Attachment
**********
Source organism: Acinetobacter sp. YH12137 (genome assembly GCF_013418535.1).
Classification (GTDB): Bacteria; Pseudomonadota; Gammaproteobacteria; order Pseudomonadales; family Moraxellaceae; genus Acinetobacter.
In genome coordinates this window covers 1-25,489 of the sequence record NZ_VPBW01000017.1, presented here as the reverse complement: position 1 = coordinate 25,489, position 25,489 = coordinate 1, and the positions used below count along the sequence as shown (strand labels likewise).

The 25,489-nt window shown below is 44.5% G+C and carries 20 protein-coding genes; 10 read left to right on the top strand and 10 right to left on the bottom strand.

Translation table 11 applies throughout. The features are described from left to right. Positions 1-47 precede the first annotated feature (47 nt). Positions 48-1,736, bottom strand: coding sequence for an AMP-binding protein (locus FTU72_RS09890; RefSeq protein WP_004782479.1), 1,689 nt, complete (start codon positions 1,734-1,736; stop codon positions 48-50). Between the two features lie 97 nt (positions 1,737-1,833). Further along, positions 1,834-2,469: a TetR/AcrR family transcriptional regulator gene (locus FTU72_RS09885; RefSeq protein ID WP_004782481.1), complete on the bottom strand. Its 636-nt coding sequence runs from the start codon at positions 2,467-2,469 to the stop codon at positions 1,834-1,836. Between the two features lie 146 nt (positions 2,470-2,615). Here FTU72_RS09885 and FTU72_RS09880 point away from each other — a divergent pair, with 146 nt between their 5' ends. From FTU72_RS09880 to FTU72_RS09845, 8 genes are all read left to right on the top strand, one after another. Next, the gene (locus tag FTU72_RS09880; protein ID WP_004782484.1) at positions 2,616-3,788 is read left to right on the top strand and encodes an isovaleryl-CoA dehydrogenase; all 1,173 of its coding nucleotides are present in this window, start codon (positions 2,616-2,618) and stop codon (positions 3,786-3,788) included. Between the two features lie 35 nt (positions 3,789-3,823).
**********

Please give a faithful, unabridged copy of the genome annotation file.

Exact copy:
Source organism: Acinetobacter sp. YH12137 (genome assembly GCF_013418535.1).
Classification (GTDB): Bacteria; Pseudomonadota; Gammaproteobacteria; order Pseudomonadales; family Moraxellaceae; genus Acinetobacter.
In genome coordinates this window covers 1-25,489 of the sequence record NZ_VPBW01000017.1, presented here as the reverse complement: position 1 = coordinate 25,489, position 25,489 = coordinate 1, and the positions used below count along the sequence as shown (strand labels likewise).

The 25,489-nt window shown below is 44.5% G+C and carries 20 protein-coding genes; 10 read left to right on the top strand and 10 right to left on the bottom strand.

Translation table 11 applies throughout. The features are described from left to right. Positions 1-47 precede the first annotated feature (47 nt). Positions 48-1,736, bottom strand: coding sequence for an AMP-binding protein (locus FTU72_RS09890; RefSeq protein WP_004782479.1), 1,689 nt, complete (start codon positions 1,734-1,736; stop codon positions 48-50). Between the two features lie 97 nt (positions 1,737-1,833). Further along, positions 1,834-2,469: a TetR/AcrR family transcriptional regulator gene (locus FTU72_RS09885; RefSeq protein ID WP_004782481.1), complete on the bottom strand. Its 636-nt coding sequence runs from the start codon at positions 2,467-2,469 to the stop codon at positions 1,834-1,836. Between the two features lie 146 nt (positions 2,470-2,615). Here FTU72_RS09885 and FTU72_RS09880 point away from each other — a divergent pair, with 146 nt between their 5' ends. From FTU72_RS09880 to FTU72_RS09845, 8 genes are all read left to right on the top strand, one after another. Next, the gene (locus tag FTU72_RS09880; protein ID WP_004782484.1) at positions 2,616-3,788 is read left to right on the top strand and encodes an isovaleryl-CoA dehydrogenase; all 1,173 of its coding nucleotides are present in this window, start codon (positions 2,616-2,618) and stop codon (positions 3,786-3,788) included. Between the two features lie 35 nt (positions 3,789-3,823).